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Home Equity HELOCs

Best Online HELOC Lenders

Home equity lines of credit (HELOCs) aren’t just available through traditional banks and credit unions. With the rise of online lenders comes online HELOCs—and added convenience and efficiency.

Online HELOCs not only spare you from commuting or waiting in line but also streamline the entire HELOC process. You can shop for HELOC rates, submit an application, and schedule an appraisal from the comfort of your couch. But not all online HELOC lenders are equal, so we’re bringing you three of the best places to get an online HELOC.

The best online HELOC lenders

We researched multiple high-quality HELOC lenders to find the best ones for an online HELOC. We considered the affordability, application process, and unique features.

LenderRates (APR)Min. credit score
Figure8.60%17.25%640
BethpageStarting at 8.50%670
LendingTreeStarting at 6.99%Varies by lender

Figure – Best HELOC

LendEDU rating: 4.9 out of 5

  • Digital appraisal process
  • Autopay and credit union discounts
  • Not available in Delaware, Hawaii, Kentucky, New York, or West Virginia

Figure ranks as the best overall HELOC thanks to its online lending experience. With Figure, your application and appraisal are completely digital, so you won’t need to schedule an in-person property valuation and wait for the appraiser to show up.

Unlike other lenders that only offer variable-rate HELOCs, Figure’s HELOCs come with fixed rates. Figure also requires a 100% initial draw. No matter how much you need to borrow, you must max out your credit line during your first withdrawal.

Bethpage FCU – Best for large HELOCs

LendEDU rating: 4.7 out of 5

  • No closing costs, application fees, or origination fees
  • Appraisal not required for some borrowers
  • Not available in Texas

Despite only having brick-and-mortar branches in New York, Bethpage HELOCs are available in 49 states and D.C. Joining the credit union costs $5, and once you’re a member, you can get a Bethpage HELOC from almost anywhere in the U.S. (Sorry, Texas.)

Bethpage takes an average of 35 days to process and open HELOCs—and sometimes up to 10 weeks. While Bethpage may not be the best choice for fast funding, it offers a fixed-rate HELOC conversion option at no additional cost, letting you lock in low rates as needed.

LendingTree – Best marketplace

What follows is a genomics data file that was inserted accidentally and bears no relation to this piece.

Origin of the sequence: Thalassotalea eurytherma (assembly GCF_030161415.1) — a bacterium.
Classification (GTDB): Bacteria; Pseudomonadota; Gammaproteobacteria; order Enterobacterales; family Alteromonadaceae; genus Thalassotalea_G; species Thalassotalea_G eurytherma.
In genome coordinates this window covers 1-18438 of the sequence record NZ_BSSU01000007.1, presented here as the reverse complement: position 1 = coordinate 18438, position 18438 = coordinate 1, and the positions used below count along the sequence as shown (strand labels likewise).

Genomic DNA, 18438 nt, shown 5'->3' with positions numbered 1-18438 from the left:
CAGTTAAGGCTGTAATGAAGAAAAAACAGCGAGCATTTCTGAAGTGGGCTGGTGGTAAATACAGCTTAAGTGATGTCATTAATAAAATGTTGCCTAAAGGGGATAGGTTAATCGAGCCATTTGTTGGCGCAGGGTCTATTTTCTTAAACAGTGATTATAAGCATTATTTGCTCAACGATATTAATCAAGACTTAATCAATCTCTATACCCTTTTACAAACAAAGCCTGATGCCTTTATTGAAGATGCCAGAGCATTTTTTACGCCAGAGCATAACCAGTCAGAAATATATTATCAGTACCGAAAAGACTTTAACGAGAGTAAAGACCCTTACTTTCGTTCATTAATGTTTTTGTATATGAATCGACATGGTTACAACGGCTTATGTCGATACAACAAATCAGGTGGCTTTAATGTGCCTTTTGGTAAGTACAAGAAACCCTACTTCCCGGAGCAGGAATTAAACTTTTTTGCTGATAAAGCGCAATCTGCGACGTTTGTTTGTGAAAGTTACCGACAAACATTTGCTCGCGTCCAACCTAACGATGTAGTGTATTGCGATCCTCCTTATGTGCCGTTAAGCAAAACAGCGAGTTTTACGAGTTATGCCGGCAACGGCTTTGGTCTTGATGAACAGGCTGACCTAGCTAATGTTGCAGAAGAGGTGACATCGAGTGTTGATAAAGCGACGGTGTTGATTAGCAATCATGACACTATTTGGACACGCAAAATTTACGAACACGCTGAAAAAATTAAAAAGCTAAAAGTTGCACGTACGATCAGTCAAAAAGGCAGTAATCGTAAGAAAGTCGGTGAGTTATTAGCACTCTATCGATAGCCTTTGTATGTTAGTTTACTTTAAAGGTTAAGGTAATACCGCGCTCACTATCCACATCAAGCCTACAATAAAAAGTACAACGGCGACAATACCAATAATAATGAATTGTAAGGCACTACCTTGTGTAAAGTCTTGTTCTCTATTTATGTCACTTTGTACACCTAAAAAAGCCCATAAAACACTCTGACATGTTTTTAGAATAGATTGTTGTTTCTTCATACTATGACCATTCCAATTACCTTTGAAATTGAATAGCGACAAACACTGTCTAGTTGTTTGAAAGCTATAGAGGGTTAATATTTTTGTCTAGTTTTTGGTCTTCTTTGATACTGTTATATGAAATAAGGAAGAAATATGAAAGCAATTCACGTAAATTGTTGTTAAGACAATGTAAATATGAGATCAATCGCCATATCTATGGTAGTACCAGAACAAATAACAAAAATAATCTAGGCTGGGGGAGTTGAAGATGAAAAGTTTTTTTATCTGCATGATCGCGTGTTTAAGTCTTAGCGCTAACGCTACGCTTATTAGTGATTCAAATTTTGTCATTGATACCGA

LendEDU rating: 4.5 out of 5

  • Compare prequalified rates
  • No fees
  • Doesn’t impact your credit score

LendingTree is not a lender but an online marketplace where homeowners can compare prequalified offers from its network of partner lenders. These lenders offer home equity loans, HELOCs, and cash-out refinance solutions.

Filling out the form won’t affect your credit score, which helps limit the negative effects of comparison shopping with lenders that don’t offer a prequalification check.

How do online HELOCs work?

Online HELOCs are similar to how traditional HELOCs work. In short, you’ll apply for your line of credit, get an appraisal (if required), and start making withdrawals after closing. The two crucial differences are:

  1. The appraisal process might be mostly or totally automated.
  2. Face-to-face support is limited by default.

Depending on your lender, you might have a standard in-person appraisal. But it’s possible your HELOC lender will use one of these two appraisal methods:

  • Automated valuation models (AVMs): AVMs analyze market trends and comparable sales of similar properties in your area (often referred to as “comps” in the real estate investing world). This data helps lenders determine your home’s value without ever setting foot on your property.
  • Desktop appraisals: Desktop appraisals are somewhere between regular appraisals and AVM appraisals. These rely on market trends and data, as well as photos of your home’s interior and exterior, to arrive at a property value.

Even if your online lender requires a human touch to assess your home’s value, its customer service and self-service options are likely to be online.

You can call your lender’s customer service team, and additional technology-facilitated features—such as online chat—will be available. Rather than making payments or withdrawals at a physical location, you’ll use online account access to manage your funds. 


Tip

Online access procedures and capabilities vary by lender. Your lender should provide account setup instructions. It will tell you what functions you can perform on your own and when you might need to contact a representative for further assistance or authorization.


Pros and cons of an online HELOC

Pros

  • The online HELOC process is streamlined and efficient.

    From quick applications to automated appraisals, online HELOCs spare you the headache and hassle of waiting in line at the bank or rearranging your schedule to accommodate the appraiser. 

  • Fast funding is the norm.

    Why wait on your funds if you don’t need to? With some online HELOC lenders (Figure and Hitch, for example), you can close on your HELOC in a couple of weeks or less. Traditional HELOCs, on the other hand, can often take months to close.

  • You don’t have to work with people if you don’t want to.

    Do social interactions make you squirm? Online HELOCs are about as introvert-friendly as you can get. You may not even need to speak to your lender on the phone, giving you more control—and more comfort—throughout the lending process.

  • Manage your credit line on your time, from wherever you happen to be.

    Not only does online account access offer unmatched convenience, but it’s also a game changer for people with mobility issues, busy parents, and those of us who simply can’t add another errand to our to-do list.

  • Enjoy access to a wider range of lenders.

    With online HELOCs, you aren’t limited to the banks or credit unions in your area. You have several choices because most online HELOCs are available in multiple states.

Cons

  • In-person support is nearly nonexistent.